BISONHEAD, written and directed by Michael Fanelli, presents us with a decapitated Bison (not gory, just absurdist) and a dialog between the separated head (Darryl Hart) and body (John Profeta). The most Beckett-like quality, to me, was the setting up of, followed by the attempt to reconcile, the mind-body duality. Yes, it all sounds very philosophical, and I can’t explain it, but I can tell you that it was funny.
I really loved I HATE SAM BECKETT! Written, directed, and presented by Frank Canino this is honestly just a one-man presentation with some old-school visual aids, some voluntary audience participatory reading (Canino handed out 3×5 cards with Beckett lines), and a whole lot of charm. It was a very engaging personal history with the plays of Samuel Beckett, starting with disaster and befuddlement and ending with triumph. I saw a connection to a quote in the program by Frank Beckett in a letter to his brother Samuel: “Why can’t you write the way people want?”
WAITING FOR WHO? Written and directed by Mark Lloyd with Michael Leszczynski as Samuel, Randy Rumley as Beckett, and Thomas Malzan as the interrupting “Back-Stage Man” this was , to me, the weakest of the plays and seemed too full of insider jokes.
ZHDUN written and directed by Jon Elston who also narrated featured a puppeteer’s stage (complete with miniature leafless willow) and a 12-inch replica of a sculpture named Zhdun which, according to a Newsweek story and a Public Radio International report, has become a very popular internet meme in Russia on the theme of “waiting.”
This was very cleverly produced and used multi-media synched with live reading. As old school as I HATE SAM BECKETT! was, this was the most “tech savvy” play of the six and yet both were equally captivating.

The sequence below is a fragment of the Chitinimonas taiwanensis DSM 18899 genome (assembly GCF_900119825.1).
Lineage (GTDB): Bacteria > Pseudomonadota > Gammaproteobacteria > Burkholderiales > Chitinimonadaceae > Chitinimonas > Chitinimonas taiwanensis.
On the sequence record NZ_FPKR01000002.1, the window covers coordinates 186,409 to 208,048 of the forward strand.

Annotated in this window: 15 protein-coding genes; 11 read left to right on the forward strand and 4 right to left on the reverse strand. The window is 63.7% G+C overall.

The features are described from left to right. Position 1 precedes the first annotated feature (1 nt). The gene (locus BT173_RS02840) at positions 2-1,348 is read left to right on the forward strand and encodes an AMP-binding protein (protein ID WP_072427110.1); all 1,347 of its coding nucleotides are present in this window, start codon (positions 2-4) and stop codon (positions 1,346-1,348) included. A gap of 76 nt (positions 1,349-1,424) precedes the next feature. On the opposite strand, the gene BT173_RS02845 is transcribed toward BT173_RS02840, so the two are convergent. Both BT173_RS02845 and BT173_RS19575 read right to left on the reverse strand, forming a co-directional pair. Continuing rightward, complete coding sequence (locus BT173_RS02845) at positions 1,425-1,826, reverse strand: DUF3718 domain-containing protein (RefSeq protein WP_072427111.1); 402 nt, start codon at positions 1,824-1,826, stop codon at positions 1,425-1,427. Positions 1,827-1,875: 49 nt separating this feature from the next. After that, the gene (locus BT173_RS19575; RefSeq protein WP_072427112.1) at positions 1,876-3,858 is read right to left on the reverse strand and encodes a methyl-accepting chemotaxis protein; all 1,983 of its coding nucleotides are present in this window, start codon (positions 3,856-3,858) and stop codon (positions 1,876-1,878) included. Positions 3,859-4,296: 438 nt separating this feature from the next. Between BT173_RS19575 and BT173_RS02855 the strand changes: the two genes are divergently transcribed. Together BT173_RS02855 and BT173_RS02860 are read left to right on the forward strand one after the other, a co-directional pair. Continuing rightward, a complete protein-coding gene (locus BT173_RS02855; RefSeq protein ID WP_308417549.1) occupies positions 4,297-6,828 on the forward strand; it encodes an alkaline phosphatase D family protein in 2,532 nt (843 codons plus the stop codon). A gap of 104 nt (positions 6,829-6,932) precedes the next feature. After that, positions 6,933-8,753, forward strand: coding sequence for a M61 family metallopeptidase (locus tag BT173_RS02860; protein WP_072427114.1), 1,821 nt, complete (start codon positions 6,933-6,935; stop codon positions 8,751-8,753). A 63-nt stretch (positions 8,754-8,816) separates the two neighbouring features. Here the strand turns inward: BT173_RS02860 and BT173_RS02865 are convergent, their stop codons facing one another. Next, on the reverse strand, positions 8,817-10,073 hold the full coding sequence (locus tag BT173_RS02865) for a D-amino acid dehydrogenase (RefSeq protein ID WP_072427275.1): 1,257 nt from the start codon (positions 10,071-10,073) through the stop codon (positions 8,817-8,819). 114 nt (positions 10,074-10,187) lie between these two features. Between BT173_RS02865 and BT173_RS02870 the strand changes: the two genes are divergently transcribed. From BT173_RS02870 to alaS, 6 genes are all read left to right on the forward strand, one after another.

And, addressing issues of gender equality, HIM, written, directed, and using “Wonder Woman” puppets created by Michael Fanelli, “Valentina” was voiced and manipulated by Becky Globus and “Esther” by Brittany Germano (referring to Vladimir and Estragon, the two principals in Beckett’s WAITING FOR GODOT). One of the themes here was that if we are waiting, why does it have to be a “him” (or even a “Him”) upon whom we wait? Couldn’t it be a “her” or “Her?” Again, the program notes were not specific to any one play, but I got a kick out of this paragraph concerning WAITING FOR GODOT: “Beckett was not open to most interpretative approaches to his work. He famously objected when, in the 1980s, several women’s acting companies began to stage the play. ‘Women don’t have prostates,’ said Beckett, a reference to the fact that Vladimir frequently has to leave the stage to urinate.”
I can’t report on the quantity of rest rooms at Rust Belt Books, but with the whole show running over just an hour, even those with prostate hyperplasia should do just fine.
*HERD OF BUFFALO (Notes on the Rating System)
ONE BUFFALO: This means trouble. A dreadful play, a highly flawed production, or both. Unless there is some really compelling reason for you to attend (i.e. you are the parent of someone who is in it), give this show a wide berth.
TWO BUFFALOS: Passable, but no great shakes. Either the production is pretty far off base, or the play itself is problematic. Unless you are the sort of person who’s happy just going to the theater, you might look around for something else.
THREE BUFFALOS: I still have my issues, but this is a pretty darn good night at the theater. If you don’t go in with huge expectations, you will probably be pleased.
FOUR BUFFALOS: Both the production and the play are of high caliber. If the genre/content are up your alley, I would make a real effort to attend.
FIVE BUFFALOS: Truly superb–a rare rating. Comedies that leave you weak with laughter, dramas that really touch the heart. Provided that this is the kind of show you like, you’d be a fool to miss it!